Dr. Cochran continued. My hypothesis would be severe bouts of untreated clinical depression resulting in eating binges, combined with pregnancy weight gain.

It's none of your business! Kate shouted. Really, it wasn't. Her problems were her own, and she wasn't going to be looked down at by an alternate version of herself.

I speak from experience, Dr. Cochran said. "I had problems with severe depression and bulimia until I got treatment in my early thirties. So don't you dare get defensive with me. I know how you feel."

Kate bit her lip. This Dr. Kathyrn Cochran—this parallel version of herself—knew her too well, knew how it felt to be barely able to drag herself out of bed to face the pointlessness of another day, and would see through any lie Kate chose to spout.

And then there was the way that Kat watched the two of them. Instinctively Kate said to Kat, You had the depression, too.

Sighing, Kat nodded, then kicked at a lump of snow.

The motion of Kat's foot drew Kate's attention to the last package of hers that lay on the ground from when she'd slipped. A thin layer of fallen snow now lay upon it, and she quickly bent down to pick it up before it became impossible to find in the growing dark of evening.

Kat said to Dr. Cochran, So, what do we do now?

I don't know. Dr. Cochran put her hands on her hips and looked around, then recoiled at the sight of something across the street under the plaza trees.

"What? Kate said. What's wrong?" She looked in the direction Dr. Cochran was staring, to see someone jaywalking across the street to reach them. As the figure staggered up to them, reeking of sweat and beer, Kate realized it was another version of herself.

This version of us, Dr. Cochran said sotto voce, obviously decided to self-medicate her depression with alcohol instead of food.

I know you all, the drunken woman said, slurring her words. She threw her arms around Kate and Kat as if they were her best buddies, nearly making them sink under her weight as she slumped forward.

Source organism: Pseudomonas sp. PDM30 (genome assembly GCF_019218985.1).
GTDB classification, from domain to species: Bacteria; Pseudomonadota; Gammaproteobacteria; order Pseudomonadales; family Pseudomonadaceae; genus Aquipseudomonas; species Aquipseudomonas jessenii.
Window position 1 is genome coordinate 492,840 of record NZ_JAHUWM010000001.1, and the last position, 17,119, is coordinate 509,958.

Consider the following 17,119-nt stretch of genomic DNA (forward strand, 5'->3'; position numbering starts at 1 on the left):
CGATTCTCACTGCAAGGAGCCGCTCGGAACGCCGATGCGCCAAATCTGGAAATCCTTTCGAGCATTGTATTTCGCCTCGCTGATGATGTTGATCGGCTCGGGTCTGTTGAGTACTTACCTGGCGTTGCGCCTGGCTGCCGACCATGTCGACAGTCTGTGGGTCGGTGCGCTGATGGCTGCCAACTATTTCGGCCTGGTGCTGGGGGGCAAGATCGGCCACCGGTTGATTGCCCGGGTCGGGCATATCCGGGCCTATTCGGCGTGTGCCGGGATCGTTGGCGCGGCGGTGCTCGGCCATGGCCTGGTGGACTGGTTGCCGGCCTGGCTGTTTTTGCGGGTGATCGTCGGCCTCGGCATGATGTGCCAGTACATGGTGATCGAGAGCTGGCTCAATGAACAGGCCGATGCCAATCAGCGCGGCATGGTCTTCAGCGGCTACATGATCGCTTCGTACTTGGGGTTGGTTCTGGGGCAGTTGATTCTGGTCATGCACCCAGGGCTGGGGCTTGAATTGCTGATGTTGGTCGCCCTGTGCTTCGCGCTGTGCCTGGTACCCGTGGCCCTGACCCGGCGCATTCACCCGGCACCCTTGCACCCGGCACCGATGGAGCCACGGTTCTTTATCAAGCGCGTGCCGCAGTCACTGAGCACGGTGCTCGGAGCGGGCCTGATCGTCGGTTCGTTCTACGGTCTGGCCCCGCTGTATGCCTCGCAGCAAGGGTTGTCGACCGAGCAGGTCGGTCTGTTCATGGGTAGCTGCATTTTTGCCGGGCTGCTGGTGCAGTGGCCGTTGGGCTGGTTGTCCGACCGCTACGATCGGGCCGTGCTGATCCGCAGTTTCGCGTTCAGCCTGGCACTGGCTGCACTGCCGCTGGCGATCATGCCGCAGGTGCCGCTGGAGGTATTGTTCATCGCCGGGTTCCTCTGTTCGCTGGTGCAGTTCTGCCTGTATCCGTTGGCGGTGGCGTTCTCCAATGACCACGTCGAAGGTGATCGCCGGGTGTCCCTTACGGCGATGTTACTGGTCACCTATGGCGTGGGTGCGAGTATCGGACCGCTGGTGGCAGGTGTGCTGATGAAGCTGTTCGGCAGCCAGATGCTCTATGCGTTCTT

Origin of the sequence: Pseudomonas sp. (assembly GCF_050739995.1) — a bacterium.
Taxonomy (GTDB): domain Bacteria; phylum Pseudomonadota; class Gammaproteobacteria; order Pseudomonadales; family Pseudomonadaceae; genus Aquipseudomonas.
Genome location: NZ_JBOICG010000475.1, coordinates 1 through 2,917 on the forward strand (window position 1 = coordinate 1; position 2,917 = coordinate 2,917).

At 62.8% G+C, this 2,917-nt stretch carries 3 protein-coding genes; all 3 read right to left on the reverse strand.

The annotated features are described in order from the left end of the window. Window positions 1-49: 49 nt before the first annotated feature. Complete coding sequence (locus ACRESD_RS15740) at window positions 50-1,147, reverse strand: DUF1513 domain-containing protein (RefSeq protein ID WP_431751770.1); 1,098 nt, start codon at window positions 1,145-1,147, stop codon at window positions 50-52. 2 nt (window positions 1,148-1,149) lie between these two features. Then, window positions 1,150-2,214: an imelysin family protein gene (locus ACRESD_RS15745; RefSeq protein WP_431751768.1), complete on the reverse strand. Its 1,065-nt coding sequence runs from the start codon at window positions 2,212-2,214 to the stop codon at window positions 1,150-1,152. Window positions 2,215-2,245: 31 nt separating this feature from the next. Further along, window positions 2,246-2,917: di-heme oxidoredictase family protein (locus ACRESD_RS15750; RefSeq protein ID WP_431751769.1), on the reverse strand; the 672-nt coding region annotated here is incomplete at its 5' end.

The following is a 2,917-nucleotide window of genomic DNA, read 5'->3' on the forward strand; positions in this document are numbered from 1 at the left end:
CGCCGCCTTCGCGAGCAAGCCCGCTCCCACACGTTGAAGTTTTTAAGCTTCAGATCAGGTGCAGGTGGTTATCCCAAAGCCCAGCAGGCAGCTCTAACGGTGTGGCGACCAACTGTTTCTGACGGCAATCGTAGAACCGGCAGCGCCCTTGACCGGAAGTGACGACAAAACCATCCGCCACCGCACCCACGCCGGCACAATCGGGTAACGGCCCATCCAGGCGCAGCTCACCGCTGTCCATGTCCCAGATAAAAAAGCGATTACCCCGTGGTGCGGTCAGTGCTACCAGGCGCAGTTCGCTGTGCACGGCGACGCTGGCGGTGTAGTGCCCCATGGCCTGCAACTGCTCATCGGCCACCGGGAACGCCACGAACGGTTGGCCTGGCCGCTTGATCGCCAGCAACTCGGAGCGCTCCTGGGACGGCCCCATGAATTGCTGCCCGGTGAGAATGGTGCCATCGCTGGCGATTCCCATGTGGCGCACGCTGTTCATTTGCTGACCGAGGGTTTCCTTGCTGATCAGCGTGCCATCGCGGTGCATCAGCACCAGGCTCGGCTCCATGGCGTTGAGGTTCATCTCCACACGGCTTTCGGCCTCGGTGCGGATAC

What's your name? Dr. Cochran demanded.

I don't know, the woman said, then belched.

Kate leaned away from the stench of beer and rotting teeth, but the woman kept a firm grip on her and Kat.

As far as Kate was concerned, this multiplication of herself was getting out of hand. We'll call you Kit, she said.

Kit staggered, bumping into Kat, but Kate dropped her packages to free her hands, so that between her and Kat they kept the drunken woman upright.

Twilight was rapidly turning into night, and the flakes were coming down faster. All Kate wanted to do was go home and forget this whole silly farce. Let the others deal with being in her world.

"I really need to get home," Kate said.

What home? Dr. Cochran said. Don't you realize what this means? Depending on where we are, your family could very well not exist.

That made Kate shiver.

For all we know, Dr. Cochran continued, "none of us could be where we're supposed to be. This could be the residence of a completely different version of ourselves that we haven't met yet."

Except for the drunken Kit, all three of them gazed about at the empty plaza and the silence of the luminaria-lit churchyard next to them.

"This plaza should be full of people and traffic, Kat said, her voice rising in panic. There's no one else here."

Kit belched again, and then leaned forward to vomit a foul-smelling liquid onto the ground.

She's drunk too much, Dr. Cochran said.

No duh, Sherlock, Kate said. She and Kat hauled Kit away from the steaming puddle on the snow. Look on the bright side, Kate thought, at least Kit's puke missed my dropped packages. But this is really starting to worry me. Surely there must be other people somewhere around here.

But before Kate could propose that they conduct a search by walking a block over to Church Street, she saw a figure pass under the plaza trees.